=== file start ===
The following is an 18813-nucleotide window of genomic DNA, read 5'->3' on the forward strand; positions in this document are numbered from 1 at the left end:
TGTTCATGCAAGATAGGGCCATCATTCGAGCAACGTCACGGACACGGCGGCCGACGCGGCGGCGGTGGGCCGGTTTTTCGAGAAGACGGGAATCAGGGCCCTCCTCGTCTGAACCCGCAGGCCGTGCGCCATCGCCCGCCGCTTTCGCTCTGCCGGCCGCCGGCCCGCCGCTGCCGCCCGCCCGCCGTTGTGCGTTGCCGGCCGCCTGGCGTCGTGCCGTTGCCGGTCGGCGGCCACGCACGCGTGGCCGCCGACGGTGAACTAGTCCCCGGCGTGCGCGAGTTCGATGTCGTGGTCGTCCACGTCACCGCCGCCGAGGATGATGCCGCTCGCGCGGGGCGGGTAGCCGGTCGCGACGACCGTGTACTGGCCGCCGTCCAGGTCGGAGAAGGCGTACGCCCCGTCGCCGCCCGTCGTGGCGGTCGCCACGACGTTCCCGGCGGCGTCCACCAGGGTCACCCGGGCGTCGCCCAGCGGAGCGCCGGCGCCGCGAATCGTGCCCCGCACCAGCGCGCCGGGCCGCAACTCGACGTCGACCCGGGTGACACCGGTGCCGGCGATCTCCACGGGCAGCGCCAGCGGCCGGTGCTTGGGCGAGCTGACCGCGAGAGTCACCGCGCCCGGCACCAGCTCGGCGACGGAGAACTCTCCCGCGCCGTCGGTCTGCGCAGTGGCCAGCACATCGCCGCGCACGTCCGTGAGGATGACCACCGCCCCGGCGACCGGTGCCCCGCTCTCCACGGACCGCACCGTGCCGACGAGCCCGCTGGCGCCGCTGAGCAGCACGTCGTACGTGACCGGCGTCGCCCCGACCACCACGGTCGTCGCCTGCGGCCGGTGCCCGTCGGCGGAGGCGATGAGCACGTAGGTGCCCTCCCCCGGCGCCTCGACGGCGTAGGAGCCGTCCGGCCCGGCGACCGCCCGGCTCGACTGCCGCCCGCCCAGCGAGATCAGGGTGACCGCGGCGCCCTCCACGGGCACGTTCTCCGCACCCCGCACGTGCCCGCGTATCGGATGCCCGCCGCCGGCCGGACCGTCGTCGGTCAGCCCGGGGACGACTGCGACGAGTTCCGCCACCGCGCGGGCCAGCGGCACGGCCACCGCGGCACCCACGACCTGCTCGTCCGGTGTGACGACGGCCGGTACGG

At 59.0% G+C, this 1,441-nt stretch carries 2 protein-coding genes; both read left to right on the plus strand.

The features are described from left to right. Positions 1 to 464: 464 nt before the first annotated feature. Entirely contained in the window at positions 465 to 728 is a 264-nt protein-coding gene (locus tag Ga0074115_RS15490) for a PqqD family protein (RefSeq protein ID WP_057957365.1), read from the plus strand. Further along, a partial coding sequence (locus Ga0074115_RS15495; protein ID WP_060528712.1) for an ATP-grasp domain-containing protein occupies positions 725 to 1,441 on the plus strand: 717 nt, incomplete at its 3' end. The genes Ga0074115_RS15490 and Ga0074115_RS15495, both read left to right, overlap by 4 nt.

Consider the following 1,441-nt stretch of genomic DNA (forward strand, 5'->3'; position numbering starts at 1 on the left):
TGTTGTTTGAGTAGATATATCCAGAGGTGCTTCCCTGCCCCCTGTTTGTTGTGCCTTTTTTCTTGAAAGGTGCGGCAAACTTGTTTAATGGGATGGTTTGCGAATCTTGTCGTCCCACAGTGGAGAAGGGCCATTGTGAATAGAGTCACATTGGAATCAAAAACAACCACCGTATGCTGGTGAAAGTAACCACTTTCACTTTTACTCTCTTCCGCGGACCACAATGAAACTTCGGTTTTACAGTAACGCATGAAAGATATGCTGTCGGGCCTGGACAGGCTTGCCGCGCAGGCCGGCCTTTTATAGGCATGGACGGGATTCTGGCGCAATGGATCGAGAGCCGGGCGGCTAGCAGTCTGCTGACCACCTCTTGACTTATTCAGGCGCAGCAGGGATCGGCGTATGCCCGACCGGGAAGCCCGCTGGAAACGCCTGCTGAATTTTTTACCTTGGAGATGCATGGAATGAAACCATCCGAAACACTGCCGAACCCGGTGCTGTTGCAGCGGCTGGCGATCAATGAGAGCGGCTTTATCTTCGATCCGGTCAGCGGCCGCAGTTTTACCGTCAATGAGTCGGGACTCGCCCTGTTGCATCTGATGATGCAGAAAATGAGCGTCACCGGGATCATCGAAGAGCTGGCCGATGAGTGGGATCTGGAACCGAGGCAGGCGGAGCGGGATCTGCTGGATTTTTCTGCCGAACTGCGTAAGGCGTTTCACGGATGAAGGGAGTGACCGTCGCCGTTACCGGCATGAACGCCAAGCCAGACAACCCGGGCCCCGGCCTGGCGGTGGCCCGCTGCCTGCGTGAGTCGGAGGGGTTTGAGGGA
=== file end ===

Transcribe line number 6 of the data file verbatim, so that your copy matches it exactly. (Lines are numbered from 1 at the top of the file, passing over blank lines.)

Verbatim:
TGTTGTTTGAGTAGATATATCCAGAGGTGCTTCCCTGCCCCCTGTTTGTTGTGCCTTTTTTCTTGAAAGGTGCGGCAAACTTGTTTAATGGGATGGTTTGCGAATCTTGTCGTCCCACAGTGGAGAAGGGCCATTGTGAATAGAGTCACATTGGAATCAAAAACAACCACCGTATGCTGGTGAAAGTAACCACTTTCACTTTTACTCTCTTCCGCGGACCACAATGAAACTTCGGTTTTACAGTAACGCATGAAAGATATGCTGTCGGGCCTGGACAGGCTTGCCGCGCAGGCCGGCCTTTTATAGGCATGGACGGGATTCTGGCGCAATGGATCGAGAGCCGGGCGGCTAGCAGTCTGCTGACCACCTCTTGACTTATTCAGGCGCAGCAGGGATCGGCGTATGCCCGACCGGGAAGCCCGCTGGAAACGCCTGCTGAATTTTTTACCTTGGAGATGCATGGAATGAAACCATCCGAAACACTGCCGAACCCGGTGCTGTTGCAGCGGCTGGCGATCAATGAGAGCGGCTTTATCTTCGATCCGGTCAGCGGCCGCAGTTTTACCGTCAATGAGTCGGGACTCGCCCTGTTGCATCTGATGATGCAGAAAATGAGCGTCACCGGGATCATCGAAGAGCTGGCCGATGAGTGGGATCTGGAACCGAGGCAGGCGGAGCGGGATCTGCTGGATTTTTCTGCCGAACTGCGTAAGGCGTTTCACGGATGAAGGGAGTGACCGTCGCCGTTACCGGCATGAACGCCAAGCCAGACAACCCGGGCCCCGGCCTGGCGGTGGCCCGCTGCCTGCGTGAGTCGGAGGGGTTTGAGGGA